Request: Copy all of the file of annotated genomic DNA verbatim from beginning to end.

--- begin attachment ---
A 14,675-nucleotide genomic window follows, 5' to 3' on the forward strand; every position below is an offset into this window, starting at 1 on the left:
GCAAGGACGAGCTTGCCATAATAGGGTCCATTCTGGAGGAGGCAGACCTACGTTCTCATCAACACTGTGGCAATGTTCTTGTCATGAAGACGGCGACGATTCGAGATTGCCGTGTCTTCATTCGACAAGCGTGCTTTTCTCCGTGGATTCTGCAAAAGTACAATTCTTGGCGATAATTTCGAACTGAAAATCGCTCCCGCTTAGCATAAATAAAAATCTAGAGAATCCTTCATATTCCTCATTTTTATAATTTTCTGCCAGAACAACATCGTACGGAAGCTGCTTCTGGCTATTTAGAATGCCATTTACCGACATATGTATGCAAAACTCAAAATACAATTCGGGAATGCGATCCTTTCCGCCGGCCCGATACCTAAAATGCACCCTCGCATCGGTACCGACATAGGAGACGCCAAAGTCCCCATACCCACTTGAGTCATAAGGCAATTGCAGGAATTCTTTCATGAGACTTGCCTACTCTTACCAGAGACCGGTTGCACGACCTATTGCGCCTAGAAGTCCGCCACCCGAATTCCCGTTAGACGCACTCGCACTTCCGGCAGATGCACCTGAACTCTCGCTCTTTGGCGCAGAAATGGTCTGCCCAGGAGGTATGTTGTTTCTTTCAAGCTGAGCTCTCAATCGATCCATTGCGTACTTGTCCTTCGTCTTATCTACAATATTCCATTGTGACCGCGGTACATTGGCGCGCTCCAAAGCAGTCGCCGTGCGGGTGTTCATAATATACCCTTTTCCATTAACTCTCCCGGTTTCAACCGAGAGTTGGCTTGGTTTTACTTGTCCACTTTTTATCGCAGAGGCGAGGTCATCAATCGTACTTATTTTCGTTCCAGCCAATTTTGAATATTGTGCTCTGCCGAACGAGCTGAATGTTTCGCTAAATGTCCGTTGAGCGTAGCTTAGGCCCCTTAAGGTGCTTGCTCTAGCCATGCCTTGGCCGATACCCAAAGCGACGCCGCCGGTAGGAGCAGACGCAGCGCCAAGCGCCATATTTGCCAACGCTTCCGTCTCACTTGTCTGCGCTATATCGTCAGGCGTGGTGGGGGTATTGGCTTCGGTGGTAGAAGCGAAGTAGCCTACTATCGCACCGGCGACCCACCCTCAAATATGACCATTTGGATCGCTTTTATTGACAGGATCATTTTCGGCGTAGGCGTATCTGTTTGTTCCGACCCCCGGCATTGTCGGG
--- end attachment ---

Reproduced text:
A 14,675-nucleotide genomic window follows, 5' to 3' on the forward strand; every position below is an offset into this window, starting at 1 on the left:
GCAAGGACGAGCTTGCCATAATAGGGTCCATTCTGGAGGAGGCAGACCTACGTTCTCATCAACACTGTGGCAATGTTCTTGTCATGAAGACGGCGACGATTCGAGATTGCCGTGTCTTCATTCGACAAGCGTGCTTTTCTCCGTGGATTCTGCAAAAGTACAATTCTTGGCGATAATTTCGAACTGAAAATCGCTCCCGCTTAGCATAAATAAAAATCTAGAGAATCCTTCATATTCCTCATTTTTATAATTTTCTGCCAGAACAACATCGTACGGAAGCTGCTTCTGGCTATTTAGAATGCCATTTACCGACATATGTATGCAAAACTCAAAATACAATTCGGGAATGCGATCCTTTCCGCCGGCCCGATACCTAAAATGCACCCTCGCATCGGTACCGACATAGGAGACGCCAAAGTCCCCATACCCACTTGAGTCATAAGGCAATTGCAGGAATTCTTTCATGAGACTTGCCTACTCTTACCAGAGACCGGTTGCACGACCTATTGCGCCTAGAAGTCCGCCACCCGAATTCCCGTTAGACGCACTCGCACTTCCGGCAGATGCACCTGAACTCTCGCTCTTTGGCGCAGAAATGGTCTGCCCAGGAGGTATGTTGTTTCTTTCAAGCTGAGCTCTCAATCGATCCATTGCGTACTTGTCCTTCGTCTTATCTACAATATTCCATTGTGACCGCGGTACATTGGCGCGCTCCAAAGCAGTCGCCGTGCGGGTGTTCATAATATACCCTTTTCCATTAACTCTCCCGGTTTCAACCGAGAGTTGGCTTGGTTTTACTTGTCCACTTTTTATCGCAGAGGCGAGGTCATCAATCGTACTTATTTTCGTTCCAGCCAATTTTGAATATTGTGCTCTGCCGAACGAGCTGAATGTTTCGCTAAATGTCCGTTGAGCGTAGCTTAGGCCCCTTAAGGTGCTTGCTCTAGCCATGCCTTGGCCGATACCCAAAGCGACGCCGCCGGTAGGAGCAGACGCAGCGCCAAGCGCCATATTTGCCAACGCTTCCGTCTCACTTGTCTGCGCTATATCGTCAGGCGTGGTGGGGGTATTGGCTTCGGTGGTAGAAGCGAAGTAGCCTACTATCGCACCGGCGACCCACCCTCAAATATGACCATTTGGATCGCTTTTATTGACAGGATCATTTTCGGCGTAGGCGTATCTGTTTGTTCCGACCCCCGGCATTGTCGGG